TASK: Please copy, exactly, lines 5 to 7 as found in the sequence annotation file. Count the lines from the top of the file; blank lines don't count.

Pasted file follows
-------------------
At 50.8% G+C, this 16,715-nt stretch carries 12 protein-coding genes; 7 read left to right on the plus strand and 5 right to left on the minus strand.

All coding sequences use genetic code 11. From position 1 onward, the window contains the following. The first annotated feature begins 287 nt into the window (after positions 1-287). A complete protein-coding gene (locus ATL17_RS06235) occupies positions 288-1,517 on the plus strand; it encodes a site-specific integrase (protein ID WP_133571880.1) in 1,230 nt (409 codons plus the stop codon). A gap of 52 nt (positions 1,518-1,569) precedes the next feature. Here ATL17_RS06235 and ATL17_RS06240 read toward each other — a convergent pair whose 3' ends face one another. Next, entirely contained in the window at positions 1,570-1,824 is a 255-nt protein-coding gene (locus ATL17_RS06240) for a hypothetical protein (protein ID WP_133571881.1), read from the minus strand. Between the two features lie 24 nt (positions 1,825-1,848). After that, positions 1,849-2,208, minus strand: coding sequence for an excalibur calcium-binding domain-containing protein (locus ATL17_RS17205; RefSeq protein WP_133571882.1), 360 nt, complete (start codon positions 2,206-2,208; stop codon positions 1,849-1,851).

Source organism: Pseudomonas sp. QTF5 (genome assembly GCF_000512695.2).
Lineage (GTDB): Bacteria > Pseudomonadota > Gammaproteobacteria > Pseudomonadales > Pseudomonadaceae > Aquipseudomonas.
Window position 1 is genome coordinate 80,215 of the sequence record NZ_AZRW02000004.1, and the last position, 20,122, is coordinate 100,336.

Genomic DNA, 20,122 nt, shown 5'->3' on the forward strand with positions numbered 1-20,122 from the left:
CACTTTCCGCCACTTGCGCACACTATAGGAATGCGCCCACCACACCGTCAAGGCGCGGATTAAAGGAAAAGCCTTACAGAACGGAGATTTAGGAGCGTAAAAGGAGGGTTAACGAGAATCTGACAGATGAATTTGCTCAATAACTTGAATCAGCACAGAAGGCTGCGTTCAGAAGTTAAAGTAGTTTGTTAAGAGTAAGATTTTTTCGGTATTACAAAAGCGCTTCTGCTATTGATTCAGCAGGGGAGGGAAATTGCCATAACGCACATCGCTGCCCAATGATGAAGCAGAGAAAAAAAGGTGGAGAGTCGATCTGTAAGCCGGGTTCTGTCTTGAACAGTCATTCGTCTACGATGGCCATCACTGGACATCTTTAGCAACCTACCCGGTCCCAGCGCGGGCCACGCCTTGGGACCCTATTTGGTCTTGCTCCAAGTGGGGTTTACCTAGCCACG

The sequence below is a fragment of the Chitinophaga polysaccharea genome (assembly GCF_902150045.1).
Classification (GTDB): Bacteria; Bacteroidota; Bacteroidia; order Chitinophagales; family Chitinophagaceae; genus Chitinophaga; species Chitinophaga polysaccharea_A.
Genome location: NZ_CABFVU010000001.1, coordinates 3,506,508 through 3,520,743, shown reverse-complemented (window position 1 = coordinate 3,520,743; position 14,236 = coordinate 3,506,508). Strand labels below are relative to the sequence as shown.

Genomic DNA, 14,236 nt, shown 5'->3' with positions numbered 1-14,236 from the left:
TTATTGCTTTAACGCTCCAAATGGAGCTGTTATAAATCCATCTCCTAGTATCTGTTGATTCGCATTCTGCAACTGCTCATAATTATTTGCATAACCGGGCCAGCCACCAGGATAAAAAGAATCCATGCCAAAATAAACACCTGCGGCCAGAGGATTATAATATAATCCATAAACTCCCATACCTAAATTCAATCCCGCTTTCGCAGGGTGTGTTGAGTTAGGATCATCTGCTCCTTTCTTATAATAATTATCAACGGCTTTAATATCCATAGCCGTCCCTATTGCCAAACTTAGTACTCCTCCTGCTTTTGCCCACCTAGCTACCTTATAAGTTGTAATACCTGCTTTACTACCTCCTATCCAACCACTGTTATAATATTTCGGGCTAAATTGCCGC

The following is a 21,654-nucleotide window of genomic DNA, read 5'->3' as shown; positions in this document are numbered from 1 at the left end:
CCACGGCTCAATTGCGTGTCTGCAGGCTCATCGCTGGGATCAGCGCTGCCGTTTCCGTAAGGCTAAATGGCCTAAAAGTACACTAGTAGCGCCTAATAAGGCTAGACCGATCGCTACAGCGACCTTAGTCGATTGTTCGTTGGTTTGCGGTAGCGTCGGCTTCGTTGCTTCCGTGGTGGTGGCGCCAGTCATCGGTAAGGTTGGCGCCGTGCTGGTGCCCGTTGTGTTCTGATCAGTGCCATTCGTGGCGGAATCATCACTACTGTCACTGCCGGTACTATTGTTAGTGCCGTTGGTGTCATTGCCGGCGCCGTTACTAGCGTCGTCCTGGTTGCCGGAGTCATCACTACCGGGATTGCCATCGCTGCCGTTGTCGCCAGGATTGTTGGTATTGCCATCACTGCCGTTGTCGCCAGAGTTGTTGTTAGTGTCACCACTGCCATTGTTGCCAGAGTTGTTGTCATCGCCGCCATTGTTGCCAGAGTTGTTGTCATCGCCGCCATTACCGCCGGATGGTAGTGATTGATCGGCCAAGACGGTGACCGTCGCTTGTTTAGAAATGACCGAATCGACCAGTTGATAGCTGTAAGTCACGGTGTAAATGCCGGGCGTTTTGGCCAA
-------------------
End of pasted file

Window position 1 is genome coordinate 80,215 of the sequence record NZ_AZRW02000004.1, and the last position, 20,122, is coordinate 100,336.

Genomic DNA, 20,122 nt, shown 5'->3' on the forward strand with positions numbered 1-20,122 from the left:
CACTTTCCGCCACTTGCGCACACTATAGGAATGCGCCCACCACACCGTCAAGGCGCGGATTAAAGGAAAAGCCTTACAGAACGGAGATTTAGGAGCGTAAAAGGAGGGTTAACGAGAATCTGACAGATGAATTTGCTCAATAACTTGAATCAGCACAGAAGGCTGCGTTCAGAAGTTAAAGTAGTTTGTTAAGAGTAAGATTTTTTCGGTATTACAAAAGCGCTTCTGCTATTGATTCAGCAGGGGAGGGAAATTGCCATAACGCACATCGCTGCCCAATGATGAAGCAGAGAAAAAAAGGTGGAGAGTCGATCTGTAAGCCGGGTTCTGTCTTGAACAGTCATTCGTCTACGATGGCCATCACTGGACATCTTTAGCAACCTACCCGGTCCCAGCGCGGGCCACGCCTTGGGACCCTATTTGGTCTTGCTCCAAGTGGGGTTTACCTAGCCACG